The Last Bubble
by Eric Janszen
Written for the German broadsheet daily
Oct. 2, 2008
That was it. The housing boom. The leveraged buy-outs. The high flying hedge funds. Mega houses. Super cars. Big dreams of endless credit. All gone. All over. Done, once again.
A fantasy creation of the latest grand experiment in global Ponzy capitalism. A Disney world of wealth produced by debt.
This last great credit bubble grew since 1980 until its peak in 2007 when nearly US$5 of new debt was needed to fund a single dollar of US national income growth up from US$1 a generation before.
It started when the US abandoned the international gold standard in 1971, replaced with a global monetary regime based on dollars that the US could issue in unlimited supply. Nations outside the US created dollar demand and value not as a reward to the US for a positive balance of trade but for lack of other international pricing and transaction options. As demand for dollar denominated financial assets grew, the market price of finite global commodities, such as oil, was distorted downward, interest rates declined, money became cheap.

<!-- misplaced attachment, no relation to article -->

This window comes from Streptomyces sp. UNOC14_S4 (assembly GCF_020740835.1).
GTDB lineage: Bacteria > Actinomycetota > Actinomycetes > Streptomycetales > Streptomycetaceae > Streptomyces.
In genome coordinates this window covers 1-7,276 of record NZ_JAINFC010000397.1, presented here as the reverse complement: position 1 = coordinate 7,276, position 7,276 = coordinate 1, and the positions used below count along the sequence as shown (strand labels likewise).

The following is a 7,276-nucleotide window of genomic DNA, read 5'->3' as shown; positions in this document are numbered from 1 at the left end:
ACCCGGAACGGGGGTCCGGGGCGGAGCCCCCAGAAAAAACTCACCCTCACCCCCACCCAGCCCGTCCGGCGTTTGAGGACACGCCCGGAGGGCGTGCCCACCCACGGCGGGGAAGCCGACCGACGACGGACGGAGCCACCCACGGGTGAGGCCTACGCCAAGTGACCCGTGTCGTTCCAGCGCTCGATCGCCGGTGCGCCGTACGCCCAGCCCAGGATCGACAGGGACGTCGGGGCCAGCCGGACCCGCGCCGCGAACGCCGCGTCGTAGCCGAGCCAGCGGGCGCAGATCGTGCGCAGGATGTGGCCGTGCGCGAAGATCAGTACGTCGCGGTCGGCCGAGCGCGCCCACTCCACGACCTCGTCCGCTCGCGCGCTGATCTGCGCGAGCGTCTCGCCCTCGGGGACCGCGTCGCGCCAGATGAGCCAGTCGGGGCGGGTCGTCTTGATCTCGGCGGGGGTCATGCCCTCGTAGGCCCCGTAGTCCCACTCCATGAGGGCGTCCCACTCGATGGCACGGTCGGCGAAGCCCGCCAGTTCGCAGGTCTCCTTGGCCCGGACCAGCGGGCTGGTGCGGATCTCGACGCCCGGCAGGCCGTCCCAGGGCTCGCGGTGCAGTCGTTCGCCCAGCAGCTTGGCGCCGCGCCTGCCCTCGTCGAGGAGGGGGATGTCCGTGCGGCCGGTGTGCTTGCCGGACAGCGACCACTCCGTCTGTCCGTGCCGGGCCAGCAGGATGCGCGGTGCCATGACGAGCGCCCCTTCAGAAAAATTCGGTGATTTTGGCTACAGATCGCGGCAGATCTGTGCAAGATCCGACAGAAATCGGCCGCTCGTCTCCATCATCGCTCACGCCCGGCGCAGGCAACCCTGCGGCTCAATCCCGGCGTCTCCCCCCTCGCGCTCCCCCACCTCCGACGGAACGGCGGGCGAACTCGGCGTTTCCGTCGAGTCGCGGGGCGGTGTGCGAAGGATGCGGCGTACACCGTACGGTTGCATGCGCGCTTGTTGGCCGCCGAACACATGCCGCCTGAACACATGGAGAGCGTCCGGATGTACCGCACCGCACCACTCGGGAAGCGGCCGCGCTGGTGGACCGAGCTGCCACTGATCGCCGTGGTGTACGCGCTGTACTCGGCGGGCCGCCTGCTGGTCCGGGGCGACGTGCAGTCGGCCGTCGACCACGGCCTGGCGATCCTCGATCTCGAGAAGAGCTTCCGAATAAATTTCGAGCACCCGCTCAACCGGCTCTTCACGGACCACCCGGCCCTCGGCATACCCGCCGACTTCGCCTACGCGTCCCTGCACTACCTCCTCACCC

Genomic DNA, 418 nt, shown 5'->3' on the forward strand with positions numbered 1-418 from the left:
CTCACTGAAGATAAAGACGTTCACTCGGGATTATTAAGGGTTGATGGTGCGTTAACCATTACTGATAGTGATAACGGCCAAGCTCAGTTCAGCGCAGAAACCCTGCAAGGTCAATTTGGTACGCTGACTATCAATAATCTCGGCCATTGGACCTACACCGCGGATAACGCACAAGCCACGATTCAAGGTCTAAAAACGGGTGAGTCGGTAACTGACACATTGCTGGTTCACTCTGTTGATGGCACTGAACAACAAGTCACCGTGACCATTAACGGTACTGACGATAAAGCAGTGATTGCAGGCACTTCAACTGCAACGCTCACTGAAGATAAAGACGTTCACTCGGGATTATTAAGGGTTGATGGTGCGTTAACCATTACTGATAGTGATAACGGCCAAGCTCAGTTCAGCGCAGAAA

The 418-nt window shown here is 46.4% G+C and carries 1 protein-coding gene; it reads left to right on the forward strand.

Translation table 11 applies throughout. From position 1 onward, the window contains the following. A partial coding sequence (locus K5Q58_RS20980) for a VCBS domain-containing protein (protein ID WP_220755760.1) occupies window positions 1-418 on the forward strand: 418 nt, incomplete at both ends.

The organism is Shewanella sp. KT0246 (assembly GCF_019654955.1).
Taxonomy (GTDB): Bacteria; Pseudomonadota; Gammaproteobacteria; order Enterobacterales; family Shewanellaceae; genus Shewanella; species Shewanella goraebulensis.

Cheap money funded asset bubbles. The LBO bubble of the late 1980s. The 1990s technology bubble. The 2000s housing bubble.
The era of cheap credit to fund asset price inflation ended with the crash of the securitized debt market in the spring of 2007.
The physical world left behind will be with us for decades, the way the credit bubble of the 1920s haunted us with its images of excess through The Great Depression, WWII, the Soviet era, all the way into the 1980s in some nations before the wave of socialization and nationalization receded and market economies recovered, before finance capitalism arose once again.
As we face the economic wreckage of the second credit bubble in a century to rebuild, our leaders will promise restoration of the mirage. But our old debt based reality was a fantasy, a dream. We have no more chance to recreate it than we have in the morning after waking from a lovely dream to fall asleep again back into it while the alarm is ringing.
To preserve the great institutions of American capitalism, government will need to cut tax subsidies to non-productive industries, such as real estate, become less dependent on borrowing and domestic consumption, encourage saving and investment, and reallocate financial and human capital to rebuild America’s physical and economic infrastructure, a new economic foundation that nurtures the next generation of globally competitive American private enterprise.
In a decade, after our economy recovers, the history books will echo the age-old refrain “what were we thinking?”
Eric Janszen is the Founder & President of iTulip, Inc., previously CEO of Bluesocket, Inc. and Autocell, Inc., EIR Trident Capital, Managing Director Osborn Capital.